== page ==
La Trobe is best known these days as having fought the developers of his day to create the beautiful inner city parks which lend Melbourne much of its character as a liveable city, especially its Botanic Gardens; and for his leadership and support of major civic projects, such as establishing the University of Melbourne, the Royal Melbourne Hospital and the Mechanics Institute (later to become RMIT University) (ADB 1967).  But in his vision for the role of electrical telegraphy as vital communications infrastructure for the growing colonies, and the actions he took to implement that vision in his own area of influence, La Trobe surely deserves to be also known as the Father of Australian telecommunications, jointly with the entrepreneurial McGowan.

La Trobe gave McGowan the mission of connecting Melbourne to the goldfield towns of Bendigo and Ballarat, to the port of Geelong, and to the borders of the adjacent states at Bordertown and Albury. All these projects were implemented within three years, and over the next 20 years Victoria became criss-crossed with telegraph lines.  (Moyal 2014: 18)

The rapid rollout of infrastructure, both telegraphy and railways, was only possible through the government revenues achieved by appropriate taxing of the booming mining industry (a political skill which seems to have been lost in recent years) as well as the sale of land made more accessible through the rollout. But it also depended on two other factors: the entrepreneurial culture in the new colony, whose gold rush had attracted many skilled immigrants; and the technical expertise needed for network planning, equipment design and manufacture, and to train the telegraphy operators. Much of this expertise was developed in the workshops of the colony's Electrical Telegraph Department.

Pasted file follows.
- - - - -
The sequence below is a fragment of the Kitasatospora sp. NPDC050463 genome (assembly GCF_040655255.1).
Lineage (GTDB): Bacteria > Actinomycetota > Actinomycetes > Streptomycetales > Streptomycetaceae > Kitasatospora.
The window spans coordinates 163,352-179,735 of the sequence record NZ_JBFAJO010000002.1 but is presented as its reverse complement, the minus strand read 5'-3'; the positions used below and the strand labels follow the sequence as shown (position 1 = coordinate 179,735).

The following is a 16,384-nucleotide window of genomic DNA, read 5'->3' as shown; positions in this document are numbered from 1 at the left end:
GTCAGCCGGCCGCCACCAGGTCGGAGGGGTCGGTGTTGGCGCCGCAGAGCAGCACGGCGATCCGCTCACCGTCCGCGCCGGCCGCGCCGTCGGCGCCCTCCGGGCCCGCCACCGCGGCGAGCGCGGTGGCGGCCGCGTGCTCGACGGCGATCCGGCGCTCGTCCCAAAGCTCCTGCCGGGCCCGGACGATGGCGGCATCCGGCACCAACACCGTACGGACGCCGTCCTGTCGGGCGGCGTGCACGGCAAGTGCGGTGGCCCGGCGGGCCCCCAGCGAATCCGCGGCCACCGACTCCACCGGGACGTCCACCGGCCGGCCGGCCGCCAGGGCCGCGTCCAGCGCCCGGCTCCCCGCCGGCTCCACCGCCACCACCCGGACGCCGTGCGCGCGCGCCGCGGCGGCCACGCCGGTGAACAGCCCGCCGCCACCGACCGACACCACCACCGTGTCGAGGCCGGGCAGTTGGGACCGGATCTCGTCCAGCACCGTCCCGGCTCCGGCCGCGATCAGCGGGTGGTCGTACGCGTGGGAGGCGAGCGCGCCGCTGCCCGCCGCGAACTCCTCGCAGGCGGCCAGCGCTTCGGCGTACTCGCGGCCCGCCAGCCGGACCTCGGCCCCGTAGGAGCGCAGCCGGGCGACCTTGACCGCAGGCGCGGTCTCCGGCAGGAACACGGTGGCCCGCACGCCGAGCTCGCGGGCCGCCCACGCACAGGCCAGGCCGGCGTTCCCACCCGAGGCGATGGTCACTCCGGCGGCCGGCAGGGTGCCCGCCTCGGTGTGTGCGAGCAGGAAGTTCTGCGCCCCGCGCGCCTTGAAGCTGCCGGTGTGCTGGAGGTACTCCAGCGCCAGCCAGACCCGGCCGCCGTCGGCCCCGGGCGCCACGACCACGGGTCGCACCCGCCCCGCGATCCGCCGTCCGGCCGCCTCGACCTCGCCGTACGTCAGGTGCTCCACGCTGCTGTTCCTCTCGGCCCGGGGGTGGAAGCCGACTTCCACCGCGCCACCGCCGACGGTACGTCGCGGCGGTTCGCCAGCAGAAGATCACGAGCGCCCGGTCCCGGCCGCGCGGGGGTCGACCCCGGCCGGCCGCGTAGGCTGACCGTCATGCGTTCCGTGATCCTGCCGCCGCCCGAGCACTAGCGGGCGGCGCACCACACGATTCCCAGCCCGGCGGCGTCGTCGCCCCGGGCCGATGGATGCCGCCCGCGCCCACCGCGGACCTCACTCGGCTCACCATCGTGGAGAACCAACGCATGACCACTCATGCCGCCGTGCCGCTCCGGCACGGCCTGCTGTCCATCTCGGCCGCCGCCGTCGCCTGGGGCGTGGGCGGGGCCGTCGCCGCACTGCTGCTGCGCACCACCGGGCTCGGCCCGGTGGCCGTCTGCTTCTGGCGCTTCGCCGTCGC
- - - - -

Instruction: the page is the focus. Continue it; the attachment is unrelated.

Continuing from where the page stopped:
Creation of the industry's first learned society

Ann Moyal's magisterial history of Australian telecommunications (1984) shows that entrepreneurship in telegraphy flourished in several of the Australian colonies, particularly in South Australia. The completion of the Overland Telegraph Line by Charles Todd in 1872 caught the public imagination and was a major stimulus for the creation in Melbourne in 1874 of a new technical society, the Telegraphy Electrical Society, whose aim was 'The promotion of the knowledge of electricity, especially as connected with telegraphy'.  

Thus was born the first learned society of the Australian telecommunications industry. The evolution of this society to become, from 1959, the Telecommunications Society of Australia and from 2013, TelSoc, is related elsewhere (Wikipedia 2010-2014; TelSoc 2013), and can be seen to have evolved in response to major changes in the industry it serves.